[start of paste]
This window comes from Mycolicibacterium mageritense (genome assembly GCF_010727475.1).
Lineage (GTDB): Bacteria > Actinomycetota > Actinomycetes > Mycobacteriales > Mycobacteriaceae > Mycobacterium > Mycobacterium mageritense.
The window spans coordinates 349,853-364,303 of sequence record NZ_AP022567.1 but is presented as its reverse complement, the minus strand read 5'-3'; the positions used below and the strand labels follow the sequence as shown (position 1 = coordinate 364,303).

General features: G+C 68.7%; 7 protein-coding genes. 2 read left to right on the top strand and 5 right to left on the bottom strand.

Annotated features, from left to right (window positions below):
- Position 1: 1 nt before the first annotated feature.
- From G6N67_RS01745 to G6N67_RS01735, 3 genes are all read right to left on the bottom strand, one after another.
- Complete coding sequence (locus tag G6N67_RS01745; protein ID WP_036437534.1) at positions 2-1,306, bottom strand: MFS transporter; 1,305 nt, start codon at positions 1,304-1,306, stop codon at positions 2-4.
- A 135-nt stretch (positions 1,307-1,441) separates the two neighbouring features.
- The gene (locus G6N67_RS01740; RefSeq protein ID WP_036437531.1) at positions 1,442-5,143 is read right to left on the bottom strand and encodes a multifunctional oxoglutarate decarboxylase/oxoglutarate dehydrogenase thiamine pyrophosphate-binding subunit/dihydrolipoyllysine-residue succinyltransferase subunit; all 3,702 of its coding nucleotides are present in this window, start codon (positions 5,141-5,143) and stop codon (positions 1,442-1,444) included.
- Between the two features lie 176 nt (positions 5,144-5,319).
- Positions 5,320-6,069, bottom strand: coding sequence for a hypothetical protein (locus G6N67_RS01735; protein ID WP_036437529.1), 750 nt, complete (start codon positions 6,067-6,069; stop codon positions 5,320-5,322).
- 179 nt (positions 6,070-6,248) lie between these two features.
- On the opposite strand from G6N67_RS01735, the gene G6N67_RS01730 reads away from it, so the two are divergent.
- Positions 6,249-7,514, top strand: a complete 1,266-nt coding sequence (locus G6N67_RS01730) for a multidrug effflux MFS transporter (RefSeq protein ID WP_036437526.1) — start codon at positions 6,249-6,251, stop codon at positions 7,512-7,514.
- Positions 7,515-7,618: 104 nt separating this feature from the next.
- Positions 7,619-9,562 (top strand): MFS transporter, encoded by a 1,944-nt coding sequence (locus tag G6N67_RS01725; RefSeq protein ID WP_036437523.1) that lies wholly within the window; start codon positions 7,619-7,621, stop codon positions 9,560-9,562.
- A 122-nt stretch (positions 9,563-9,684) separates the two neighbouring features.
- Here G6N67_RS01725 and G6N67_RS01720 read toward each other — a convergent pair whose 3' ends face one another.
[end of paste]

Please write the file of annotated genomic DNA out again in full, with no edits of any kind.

This window comes from Mycolicibacterium mageritense (genome assembly GCF_010727475.1).
Lineage (GTDB): Bacteria > Actinomycetota > Actinomycetes > Mycobacteriales > Mycobacteriaceae > Mycobacterium > Mycobacterium mageritense.
The window spans coordinates 349,853-364,303 of sequence record NZ_AP022567.1 but is presented as its reverse complement, the minus strand read 5'-3'; the positions used below and the strand labels follow the sequence as shown (position 1 = coordinate 364,303).

General features: G+C 68.7%; 7 protein-coding genes. 2 read left to right on the top strand and 5 right to left on the bottom strand.

Annotated features, from left to right (window positions below):
- Position 1: 1 nt before the first annotated feature.
- From G6N67_RS01745 to G6N67_RS01735, 3 genes are all read right to left on the bottom strand, one after another.
- Complete coding sequence (locus tag G6N67_RS01745; protein ID WP_036437534.1) at positions 2-1,306, bottom strand: MFS transporter; 1,305 nt, start codon at positions 1,304-1,306, stop codon at positions 2-4.
- A 135-nt stretch (positions 1,307-1,441) separates the two neighbouring features.
- The gene (locus G6N67_RS01740; RefSeq protein ID WP_036437531.1) at positions 1,442-5,143 is read right to left on the bottom strand and encodes a multifunctional oxoglutarate decarboxylase/oxoglutarate dehydrogenase thiamine pyrophosphate-binding subunit/dihydrolipoyllysine-residue succinyltransferase subunit; all 3,702 of its coding nucleotides are present in this window, start codon (positions 5,141-5,143) and stop codon (positions 1,442-1,444) included.
- Between the two features lie 176 nt (positions 5,144-5,319).
- Positions 5,320-6,069, bottom strand: coding sequence for a hypothetical protein (locus G6N67_RS01735; protein ID WP_036437529.1), 750 nt, complete (start codon positions 6,067-6,069; stop codon positions 5,320-5,322).
- 179 nt (positions 6,070-6,248) lie between these two features.
- On the opposite strand from G6N67_RS01735, the gene G6N67_RS01730 reads away from it, so the two are divergent.
- Positions 6,249-7,514, top strand: a complete 1,266-nt coding sequence (locus G6N67_RS01730) for a multidrug effflux MFS transporter (RefSeq protein ID WP_036437526.1) — start codon at positions 6,249-6,251, stop codon at positions 7,512-7,514.
- Positions 7,515-7,618: 104 nt separating this feature from the next.
- Positions 7,619-9,562 (top strand): MFS transporter, encoded by a 1,944-nt coding sequence (locus tag G6N67_RS01725; RefSeq protein ID WP_036437523.1) that lies wholly within the window; start codon positions 7,619-7,621, stop codon positions 9,560-9,562.
- A 122-nt stretch (positions 9,563-9,684) separates the two neighbouring features.
- Here G6N67_RS01725 and G6N67_RS01720 read toward each other — a convergent pair whose 3' ends face one another.